Corbett's assessment mirrored the expectations Peterson had for the 359th TTSB.
"My intent is for senior leaders to learn and focus on staff operations to include effective and efficient communications with their teams," Peterson said. "I also expect for the senior leaders to mentor and counsel their Soldiers on what is expected of them."
Roland Price, leader of the team of field service representatives, said soldiers did well during training, understanding what the command needs from JNCC personnel.
"We like to tailor training to a commander's vision and intent -every unit is unique," Price said. "Just like you do in the real world we are going to do in training . . . you train as you fight."
Soldiers with the 359th TTSB also received extensive training on the Command Post of the Future, a new workstation that allows battle captains to enter real-time updates for their commanders to consider.
"It's important to manage tactical information, all of the data that comes into the CPOF," Price said, adding that Significant Activities (SIGACTS) can be reviewed and considered more efficiently.
Corbett was especially pleased with the training.
"I think the training was exceptional," Corbett said. "I think the guidance we received from the MSCI (Mission Command System Integration) team and the FSR to represent each component we have for the training itself was good for everybody."
"As a brigade asset, the technology allows us to access where we are now with the JNCC," Corbett said. "It gives us real time situational awareness on the battlefield which allows combatant commanders to assess and determine what's needed to successfully deploy their resources."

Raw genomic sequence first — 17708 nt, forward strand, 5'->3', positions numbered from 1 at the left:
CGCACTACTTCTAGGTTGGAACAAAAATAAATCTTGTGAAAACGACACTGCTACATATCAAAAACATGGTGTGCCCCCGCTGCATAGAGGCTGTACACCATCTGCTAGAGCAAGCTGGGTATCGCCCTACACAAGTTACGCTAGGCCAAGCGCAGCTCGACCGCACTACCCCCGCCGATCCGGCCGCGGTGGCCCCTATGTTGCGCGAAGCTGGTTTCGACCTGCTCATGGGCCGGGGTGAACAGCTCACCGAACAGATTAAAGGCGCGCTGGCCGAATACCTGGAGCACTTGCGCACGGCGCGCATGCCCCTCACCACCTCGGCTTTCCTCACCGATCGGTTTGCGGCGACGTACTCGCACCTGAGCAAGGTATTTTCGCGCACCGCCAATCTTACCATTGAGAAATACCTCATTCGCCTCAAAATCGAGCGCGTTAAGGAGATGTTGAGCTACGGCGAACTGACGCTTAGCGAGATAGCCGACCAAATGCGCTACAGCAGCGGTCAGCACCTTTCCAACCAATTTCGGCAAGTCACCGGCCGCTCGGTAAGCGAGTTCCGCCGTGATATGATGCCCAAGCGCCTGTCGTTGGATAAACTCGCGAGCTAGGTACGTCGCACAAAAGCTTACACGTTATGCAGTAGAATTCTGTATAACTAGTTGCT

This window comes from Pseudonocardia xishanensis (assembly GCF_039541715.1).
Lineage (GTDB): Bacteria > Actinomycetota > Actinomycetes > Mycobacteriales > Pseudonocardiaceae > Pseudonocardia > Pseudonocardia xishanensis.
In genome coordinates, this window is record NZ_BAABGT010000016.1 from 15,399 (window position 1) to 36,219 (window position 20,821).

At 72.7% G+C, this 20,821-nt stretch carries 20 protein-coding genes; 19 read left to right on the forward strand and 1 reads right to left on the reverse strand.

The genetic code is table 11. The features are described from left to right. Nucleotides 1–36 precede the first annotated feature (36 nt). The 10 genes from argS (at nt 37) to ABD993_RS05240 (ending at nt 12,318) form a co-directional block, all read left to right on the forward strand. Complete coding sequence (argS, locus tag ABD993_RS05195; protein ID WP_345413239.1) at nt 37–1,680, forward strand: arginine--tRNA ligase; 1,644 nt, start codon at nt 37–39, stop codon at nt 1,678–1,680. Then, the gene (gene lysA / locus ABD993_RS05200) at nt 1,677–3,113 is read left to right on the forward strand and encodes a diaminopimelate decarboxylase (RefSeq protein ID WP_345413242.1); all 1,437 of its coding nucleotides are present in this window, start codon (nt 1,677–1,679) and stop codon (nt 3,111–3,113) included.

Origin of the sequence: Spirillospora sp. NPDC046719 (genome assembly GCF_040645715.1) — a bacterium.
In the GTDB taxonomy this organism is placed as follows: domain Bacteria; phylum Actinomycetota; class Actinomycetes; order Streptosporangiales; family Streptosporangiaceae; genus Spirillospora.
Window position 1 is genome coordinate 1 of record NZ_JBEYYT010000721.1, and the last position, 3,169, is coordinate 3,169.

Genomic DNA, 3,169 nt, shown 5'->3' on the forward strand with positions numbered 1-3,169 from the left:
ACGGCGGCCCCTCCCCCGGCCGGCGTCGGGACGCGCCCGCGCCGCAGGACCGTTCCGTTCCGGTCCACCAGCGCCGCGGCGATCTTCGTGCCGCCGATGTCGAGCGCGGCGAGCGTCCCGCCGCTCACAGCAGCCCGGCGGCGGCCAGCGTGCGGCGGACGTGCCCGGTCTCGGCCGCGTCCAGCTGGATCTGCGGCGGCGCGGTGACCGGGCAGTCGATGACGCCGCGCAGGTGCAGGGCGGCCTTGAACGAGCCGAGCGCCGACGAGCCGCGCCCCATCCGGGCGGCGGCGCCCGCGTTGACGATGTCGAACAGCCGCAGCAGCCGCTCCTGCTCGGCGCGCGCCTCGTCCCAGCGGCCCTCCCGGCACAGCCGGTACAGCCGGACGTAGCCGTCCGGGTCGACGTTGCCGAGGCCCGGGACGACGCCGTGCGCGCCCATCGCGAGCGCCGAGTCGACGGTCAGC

This exercise allows units to employ and validate their internal Standard Operating Procedures by focusing on their Mission Essential Task List. Unit objectives focus on improving METL proficiency based on the units Available Force Pool Date and training year within the Army Force Generation cycle.
The training allowed the 359th TTSB to access their current level of readiness and how to use lessons learned to improve as a signal brigade.
"Being able to train on the equipment with the guidance of the FSR and the MSCI team really brought forth where we had gaps as far as being ahead of the learning curve," Corbett said.
Corbett said the unit leadership identified where they can sharpen their skill sets and hopefully take the information back as a collective task of refining how monthly battle training assemblies are conducted.
"Our brigade commander can see his staff working together as a whole based upon the training we got here at Fort McCoy," Corbett said.
Top leaders recognized the hard work the 359th TTSB put into training during the exercise. Brig. Gen. Kaffia "Belle" Jones 335th Signal Command (Theater) visited Fort McCoy May 9. She received briefings from the staff and toured the training site speaking to soldiers.
"Mentoring, developing and empowering, and along with that we must always embrace resilience, that's what makes us successful," said Jones.